Sheehan, Haines wrestle with varying challenges
HERSHEY -- Sunday was as nice a day as you will get in early March.
A nice day to get out the clubs and chase the little white ball.
Chances are pretty good Connor Sheehan broke the sticks out yesterday.
After he ate. And then ate again, the unbroken focus of a wrestler at the end of the season being food. And more food.
There's a good chance, hunger satisfied, Sheehan took the pre-Spring measure of Tanglewood Golf Club, his home course, yesterday.
"I love Tanglewood," he said. "And I work there (too). Or I hope I still do."
Sheehan took up the game in sixth grade when his father took him to the driving range to hit balls.
"I liked it, kept working and got competitive," he said.
Competitive enough to lead Solanco to the L-L Section Two championship this past fall with a section-best 73.4 stroke average, fourth best in the league behind Manheim Township's Ryan Dornes, Andy Butler and Craig Hornberger.
And the Golden Mule junior wrestles well enough to win 71 matches in, basically, two years.
He got a taste of varsity as a freshman, enough to win half his six matches.
He's won two L-L League and Sectional championships and won the 2013 District Three/Southcentral Regional championship at 106 two weeks ago.
He battled his way to the PIAA Class AAA championship final Saturday night.
That Greater Latrobe freshman Luke Pletcher prevailed 8-2 in that final does not detract from the fantastic season Sheehan put together.
The dichotomy between Sheehan's two athletic avocations is like night and day. And maybe the stark differences serve to energize him.
In wrestling you push yourself to your limit while pushing your opponent beyond his. The goal is to dominate, to conquer, to subjugate.
And you do it on the biggest stages, in front of thousands rooting for you. And against you.
"It's pretty crazy," Sheehan shared Saturday night. "I've never been under that many eyes."
In the solitary challenge that is golf there may be three other people watching you -- your playing partners. Most likely their attentions are inward.
The opponent is one's own limitations and one's self-imposed expectations.
Sure there are physical elements, like swing technique and body positioning.
But more things go wrong in the six inches between one's ears than the 400 yards -- plus or minus -- 'tween tee and green.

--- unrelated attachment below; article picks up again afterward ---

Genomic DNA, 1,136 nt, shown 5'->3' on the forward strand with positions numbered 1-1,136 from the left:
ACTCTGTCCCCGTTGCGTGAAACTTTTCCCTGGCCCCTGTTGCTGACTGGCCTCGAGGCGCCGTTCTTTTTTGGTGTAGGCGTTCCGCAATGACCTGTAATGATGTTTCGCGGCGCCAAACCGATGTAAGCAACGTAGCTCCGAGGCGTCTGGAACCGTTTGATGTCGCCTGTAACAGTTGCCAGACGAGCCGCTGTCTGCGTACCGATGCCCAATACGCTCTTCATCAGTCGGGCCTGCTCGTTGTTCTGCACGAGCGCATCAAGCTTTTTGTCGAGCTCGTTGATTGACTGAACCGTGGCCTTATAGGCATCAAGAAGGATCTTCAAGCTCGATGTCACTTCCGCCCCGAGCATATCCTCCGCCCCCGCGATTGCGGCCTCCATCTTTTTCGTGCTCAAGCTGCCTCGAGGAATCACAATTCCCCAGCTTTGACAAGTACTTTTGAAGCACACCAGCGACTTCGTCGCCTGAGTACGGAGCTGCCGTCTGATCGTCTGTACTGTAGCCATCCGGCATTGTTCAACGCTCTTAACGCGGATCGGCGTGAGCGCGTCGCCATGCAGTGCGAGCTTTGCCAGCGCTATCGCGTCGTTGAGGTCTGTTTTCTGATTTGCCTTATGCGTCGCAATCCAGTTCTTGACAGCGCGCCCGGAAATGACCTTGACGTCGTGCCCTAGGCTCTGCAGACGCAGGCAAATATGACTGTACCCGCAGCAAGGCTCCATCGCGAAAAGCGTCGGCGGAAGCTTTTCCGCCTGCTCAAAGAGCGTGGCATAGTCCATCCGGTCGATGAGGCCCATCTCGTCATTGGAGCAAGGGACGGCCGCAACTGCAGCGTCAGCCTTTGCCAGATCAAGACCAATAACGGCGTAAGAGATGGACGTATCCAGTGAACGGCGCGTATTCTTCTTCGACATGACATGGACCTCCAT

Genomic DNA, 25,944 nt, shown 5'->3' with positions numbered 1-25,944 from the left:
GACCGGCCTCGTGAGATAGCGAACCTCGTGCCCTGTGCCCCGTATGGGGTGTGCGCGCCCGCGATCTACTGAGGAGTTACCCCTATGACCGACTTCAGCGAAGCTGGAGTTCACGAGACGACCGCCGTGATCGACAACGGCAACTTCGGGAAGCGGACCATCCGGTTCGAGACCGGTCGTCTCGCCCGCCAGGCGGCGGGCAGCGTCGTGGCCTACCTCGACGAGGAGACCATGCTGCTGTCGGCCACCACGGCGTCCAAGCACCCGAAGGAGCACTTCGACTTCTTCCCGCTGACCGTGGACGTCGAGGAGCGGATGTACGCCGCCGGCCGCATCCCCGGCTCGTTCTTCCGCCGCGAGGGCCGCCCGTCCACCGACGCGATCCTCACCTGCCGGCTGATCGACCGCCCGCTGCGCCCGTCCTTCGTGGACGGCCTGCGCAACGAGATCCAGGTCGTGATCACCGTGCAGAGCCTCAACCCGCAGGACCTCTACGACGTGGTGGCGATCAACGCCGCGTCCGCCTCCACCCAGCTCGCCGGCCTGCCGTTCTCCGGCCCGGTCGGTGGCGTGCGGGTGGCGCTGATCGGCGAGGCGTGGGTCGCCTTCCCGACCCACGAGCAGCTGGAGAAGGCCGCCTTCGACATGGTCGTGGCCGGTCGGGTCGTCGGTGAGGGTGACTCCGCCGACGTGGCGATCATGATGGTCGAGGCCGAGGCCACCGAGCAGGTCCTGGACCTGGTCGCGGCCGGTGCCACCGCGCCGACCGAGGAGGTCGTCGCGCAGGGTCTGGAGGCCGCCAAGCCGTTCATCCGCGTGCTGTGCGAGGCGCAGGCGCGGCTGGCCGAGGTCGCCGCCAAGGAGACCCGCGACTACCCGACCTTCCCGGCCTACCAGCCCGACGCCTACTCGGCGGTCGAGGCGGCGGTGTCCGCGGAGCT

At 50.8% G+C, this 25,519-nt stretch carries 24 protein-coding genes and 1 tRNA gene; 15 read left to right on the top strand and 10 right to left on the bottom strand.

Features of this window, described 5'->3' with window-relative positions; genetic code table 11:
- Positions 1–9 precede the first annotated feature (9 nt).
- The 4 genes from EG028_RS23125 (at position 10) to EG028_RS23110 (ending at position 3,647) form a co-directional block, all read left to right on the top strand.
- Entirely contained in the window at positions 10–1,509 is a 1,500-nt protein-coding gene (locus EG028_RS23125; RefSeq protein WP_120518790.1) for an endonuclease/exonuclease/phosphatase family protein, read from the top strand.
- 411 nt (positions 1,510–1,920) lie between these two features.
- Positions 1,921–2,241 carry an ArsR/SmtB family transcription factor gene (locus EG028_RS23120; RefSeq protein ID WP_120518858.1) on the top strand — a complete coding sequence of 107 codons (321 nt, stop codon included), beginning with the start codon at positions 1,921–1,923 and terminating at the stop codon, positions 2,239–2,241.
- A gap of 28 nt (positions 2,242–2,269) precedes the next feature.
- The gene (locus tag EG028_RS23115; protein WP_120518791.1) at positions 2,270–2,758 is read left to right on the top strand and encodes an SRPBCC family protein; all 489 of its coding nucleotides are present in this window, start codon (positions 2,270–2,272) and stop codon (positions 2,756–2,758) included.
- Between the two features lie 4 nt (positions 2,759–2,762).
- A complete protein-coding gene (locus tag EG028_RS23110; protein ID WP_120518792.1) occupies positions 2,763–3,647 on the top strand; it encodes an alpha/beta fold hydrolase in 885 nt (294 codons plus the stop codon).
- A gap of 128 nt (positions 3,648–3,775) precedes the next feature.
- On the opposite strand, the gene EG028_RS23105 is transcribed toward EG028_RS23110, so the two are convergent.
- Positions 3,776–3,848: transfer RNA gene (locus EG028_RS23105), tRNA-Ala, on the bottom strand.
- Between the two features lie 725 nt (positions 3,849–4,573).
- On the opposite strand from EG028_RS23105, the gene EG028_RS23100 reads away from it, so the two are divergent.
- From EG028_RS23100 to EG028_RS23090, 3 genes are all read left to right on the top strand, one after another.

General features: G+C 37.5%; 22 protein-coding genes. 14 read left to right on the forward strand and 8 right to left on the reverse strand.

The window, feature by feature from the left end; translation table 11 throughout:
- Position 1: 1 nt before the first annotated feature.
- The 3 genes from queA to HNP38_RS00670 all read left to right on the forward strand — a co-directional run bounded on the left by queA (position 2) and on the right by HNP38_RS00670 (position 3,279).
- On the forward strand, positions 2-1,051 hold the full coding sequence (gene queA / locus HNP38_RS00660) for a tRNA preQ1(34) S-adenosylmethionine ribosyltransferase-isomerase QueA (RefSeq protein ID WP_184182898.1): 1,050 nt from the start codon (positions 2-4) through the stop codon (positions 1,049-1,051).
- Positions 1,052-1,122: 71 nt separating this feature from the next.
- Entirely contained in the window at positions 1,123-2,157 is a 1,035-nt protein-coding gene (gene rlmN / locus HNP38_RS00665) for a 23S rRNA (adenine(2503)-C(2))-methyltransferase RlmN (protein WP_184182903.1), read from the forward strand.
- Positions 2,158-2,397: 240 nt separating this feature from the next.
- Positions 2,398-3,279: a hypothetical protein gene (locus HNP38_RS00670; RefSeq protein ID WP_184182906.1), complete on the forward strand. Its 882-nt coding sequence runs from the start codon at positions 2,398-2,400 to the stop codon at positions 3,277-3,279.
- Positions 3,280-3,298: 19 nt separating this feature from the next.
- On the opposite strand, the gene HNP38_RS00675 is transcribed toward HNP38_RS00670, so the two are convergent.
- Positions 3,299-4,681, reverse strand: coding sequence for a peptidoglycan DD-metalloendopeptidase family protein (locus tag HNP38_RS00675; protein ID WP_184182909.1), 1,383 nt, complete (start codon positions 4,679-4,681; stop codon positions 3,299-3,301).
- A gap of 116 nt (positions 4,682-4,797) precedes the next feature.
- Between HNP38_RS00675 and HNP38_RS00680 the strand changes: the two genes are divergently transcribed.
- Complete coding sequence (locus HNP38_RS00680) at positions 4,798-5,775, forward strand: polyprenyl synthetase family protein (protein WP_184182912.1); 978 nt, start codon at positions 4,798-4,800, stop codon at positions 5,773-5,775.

Much like wrestling where, beyond the fast-paced action and brutal physicality, the mental part of the sport overrides all.
Don't think wrestling is cerebral? It's what happens when a wrestler's opponent matches, then raises the intensity level.
Do he match it? Raise it back? Or, does he cave.
Such a moment came in the second period of Thomas Haines' 220-pound championship match with Boyertown's Jordan Wood.
Wood, with 46 victories and one loss, had put together an outstanding freshman year and seemed a credible threat to Haines winning his third state championship.
Haines would have to have been clueless not to notice.
"I was thinking of that, a little bit," said Haines. "Thinking I didn't want (him) to repeat what I did," said Haines, recalling his own freshman-year ascension from challenger to champion.
"At the same time, I thought, 'He's only got one loss. I want to introduce him to varsity wrestling.' "
Introductions out of the way, they settled into business as Haines got the first takedown.
Wood, ever so slightly startled, escaped, then escaped again in the second period to tie the match at 2. Then the moment arrived.
Off a restart, just after a stalling warning on Wood, Haines casually walked right into a single leg shot by Wood.
A mistake that, at this level, had the potential to be fatal.
Wood was energized and aggressively moved to score the go-ahead takedown.
Haines went into damage control.
"It was a pretty textbook defense," he said. "Just block on the outside. He didn't really do anything with it."
Then Haines tried to power his way to a better position. It only improved Wood's position.
"I should've just left it there. It would've been a stalemate," he said, thinking to himself: "Well, I'm in a little bit of trouble. I've got to start working."
He worked his way to a position that left him gaining control as the buzzer sounded at period's end.
His best chance lost, Wood yielded to Haines over the last two minutes as Haines scored an escape and takedown to ice his 7-2 victory, tilting Wood with 18 seconds left.
"There's different challenges each year," said Haines, who has transitioned from rookie to veteran to emeritus. "This feels better, actually."